Many of you already know what widgets are. For those who don’t, widgets are little programs running independently on a widget engine. They are those things that float around on your screen, typically your desktop. There are many widgets/widget programs out there but few match the level of quality of XWidget.
What Is XWidget?
Mac OS X users have widgets through something called the Dashboard. XWidget can be considered to be the Windows equivalent of Dashboard. To put it simply, XWidget is a widgets program that allows users to select from and use multiple different widgets. The widgets provided by XWidget are abundant in number (some widgets come with XWidgets, others you can download through XWidget for free), very well designed (aesthetically pleasing), and – best of all – XWidget is fairly light on computer resources (generally speaking) often times using less than 5 MB of RAM.
Using XWidget is very easy. Simply install it, right-click on the XWidget system tray icon, and go to Add Widget. This brings up the XWidget dashboard which shows all the widgets you have downloaded:
Drag whatever widgets you want to use from the dashboard onto your desktop. Once you have a widget on the desktop, right-click the widget to customize its settings:
All widgets have general settings such as position, opacity, zoom, ability to lock, etc.; some widgets have have specific use-case related settings, such as the RSS widget having the ability to set which RSS feeds are used.
If you find XWidget does not have the widgets you want, you can download more widgets by right-clicking on XWidget’s system tray icon and going to More Widgets… A window will pop open from where you can download more widgets:
By my count there are a total of 233 widgets you can download.
From this window click on the widget you want, scroll to the bottom, and click on the Download button:
Once you click the Download button, the widget will download and install automatically; then it will appear on your desktop and be added to XWidget’s dashboard (the dashboard that pops up when you click on Add Widget).
Removing widgets is as easy as adding them. All you have to do to remove a widget from your desktop is right-click it and click on Hide. If you want the widget back, open the dashboard and drag it back to your desktop.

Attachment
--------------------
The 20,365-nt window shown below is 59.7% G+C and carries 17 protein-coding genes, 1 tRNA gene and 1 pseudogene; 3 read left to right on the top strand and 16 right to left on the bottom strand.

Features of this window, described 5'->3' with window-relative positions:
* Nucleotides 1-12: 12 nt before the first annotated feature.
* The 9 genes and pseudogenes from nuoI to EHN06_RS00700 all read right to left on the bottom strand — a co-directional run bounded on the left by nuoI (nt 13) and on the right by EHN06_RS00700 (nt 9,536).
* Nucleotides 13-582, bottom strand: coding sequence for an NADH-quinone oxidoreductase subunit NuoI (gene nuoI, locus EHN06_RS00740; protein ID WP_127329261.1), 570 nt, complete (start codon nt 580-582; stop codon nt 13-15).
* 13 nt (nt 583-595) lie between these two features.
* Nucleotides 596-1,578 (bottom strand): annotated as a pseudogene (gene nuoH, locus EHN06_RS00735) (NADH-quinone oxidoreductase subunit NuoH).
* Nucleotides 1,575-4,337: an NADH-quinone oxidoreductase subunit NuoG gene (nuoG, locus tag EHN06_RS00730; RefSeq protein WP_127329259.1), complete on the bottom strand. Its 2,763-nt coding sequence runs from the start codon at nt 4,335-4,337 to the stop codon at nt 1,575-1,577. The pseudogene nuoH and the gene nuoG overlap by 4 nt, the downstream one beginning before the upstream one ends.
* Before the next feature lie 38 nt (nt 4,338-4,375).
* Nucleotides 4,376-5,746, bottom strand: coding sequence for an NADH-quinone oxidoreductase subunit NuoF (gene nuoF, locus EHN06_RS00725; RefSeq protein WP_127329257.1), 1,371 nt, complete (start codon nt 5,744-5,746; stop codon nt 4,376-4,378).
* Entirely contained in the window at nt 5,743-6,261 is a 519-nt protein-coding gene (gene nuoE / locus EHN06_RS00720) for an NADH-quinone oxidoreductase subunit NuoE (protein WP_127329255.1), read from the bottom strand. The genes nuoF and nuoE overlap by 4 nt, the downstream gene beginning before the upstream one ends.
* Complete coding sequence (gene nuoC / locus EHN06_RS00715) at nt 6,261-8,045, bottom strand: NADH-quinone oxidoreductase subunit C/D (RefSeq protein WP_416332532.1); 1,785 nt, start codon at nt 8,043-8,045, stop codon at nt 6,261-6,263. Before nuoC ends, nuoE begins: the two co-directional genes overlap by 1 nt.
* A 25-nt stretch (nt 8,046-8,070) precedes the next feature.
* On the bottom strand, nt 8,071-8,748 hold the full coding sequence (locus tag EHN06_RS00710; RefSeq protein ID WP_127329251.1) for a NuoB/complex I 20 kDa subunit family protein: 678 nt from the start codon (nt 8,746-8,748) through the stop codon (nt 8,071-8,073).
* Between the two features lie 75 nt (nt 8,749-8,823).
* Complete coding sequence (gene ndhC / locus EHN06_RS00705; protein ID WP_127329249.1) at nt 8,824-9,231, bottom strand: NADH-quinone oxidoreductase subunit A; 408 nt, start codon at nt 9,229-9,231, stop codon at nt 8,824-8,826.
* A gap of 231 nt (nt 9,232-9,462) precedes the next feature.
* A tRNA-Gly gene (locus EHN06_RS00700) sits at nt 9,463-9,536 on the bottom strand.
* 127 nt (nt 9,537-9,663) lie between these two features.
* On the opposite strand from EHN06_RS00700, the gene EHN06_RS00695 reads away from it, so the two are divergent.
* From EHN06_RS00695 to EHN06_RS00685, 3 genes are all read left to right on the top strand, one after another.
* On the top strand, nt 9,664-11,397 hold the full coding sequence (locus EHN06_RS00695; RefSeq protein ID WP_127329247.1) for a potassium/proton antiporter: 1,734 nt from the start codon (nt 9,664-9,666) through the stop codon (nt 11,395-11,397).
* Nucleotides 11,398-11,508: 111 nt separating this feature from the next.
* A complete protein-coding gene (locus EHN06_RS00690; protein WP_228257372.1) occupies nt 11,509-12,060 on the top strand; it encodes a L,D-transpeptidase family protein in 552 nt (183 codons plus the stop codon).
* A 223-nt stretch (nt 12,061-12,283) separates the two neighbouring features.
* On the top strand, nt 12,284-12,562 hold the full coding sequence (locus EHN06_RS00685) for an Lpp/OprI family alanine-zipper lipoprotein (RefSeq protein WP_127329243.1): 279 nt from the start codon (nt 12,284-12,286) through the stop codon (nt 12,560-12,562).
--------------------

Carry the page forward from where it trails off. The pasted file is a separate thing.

A cool feature of XWidget is “themes”. For XWidget, a theme is simply a set of widgets — think of it as a profile. You can have different widgets in each theme and you can, at will, switch between themes. This is handy if you want, for example, to have some widgets while working while other widgets while not working; themes allow you to have both sets of widgets without having to reconfigure the widgets every time you switch between work and play.
To use themes, right-click XWidget’s system tray icon and click on Manage Themes. This brings up the Theme Manager from where you can switch between themes, delete themes, etc.:
If you feel in-tune with your inner designer, XWidget gives users the ability to modify existing widgets or create their own through XWidget Designer:
Too Many Ads
The only downside of XWidget I can think of is the fact that XWidget Gallery (the window you download widgets from) has so many bloody ads. Indeed if you aren’t careful you may find yourself clicking on ads instead of links, specially that nasty ad that has a large DOWNLOAD button in it.
XWidget is a brilliant widgets program. It provides a variety of beautiful widgets to pick from, gives users a large amount of customizability, is very easy to use, and light on resources. If you are in the market for widgets, XWidget definitely deserves a look.
You can grab XWidget from the links below:
Version reviewed: v220.127.116.11
Supported OS: Windows XP/Vista/Win7/Win8
Download size: 6.8 MB
Malware scan: VirusTotal scan results (0/43)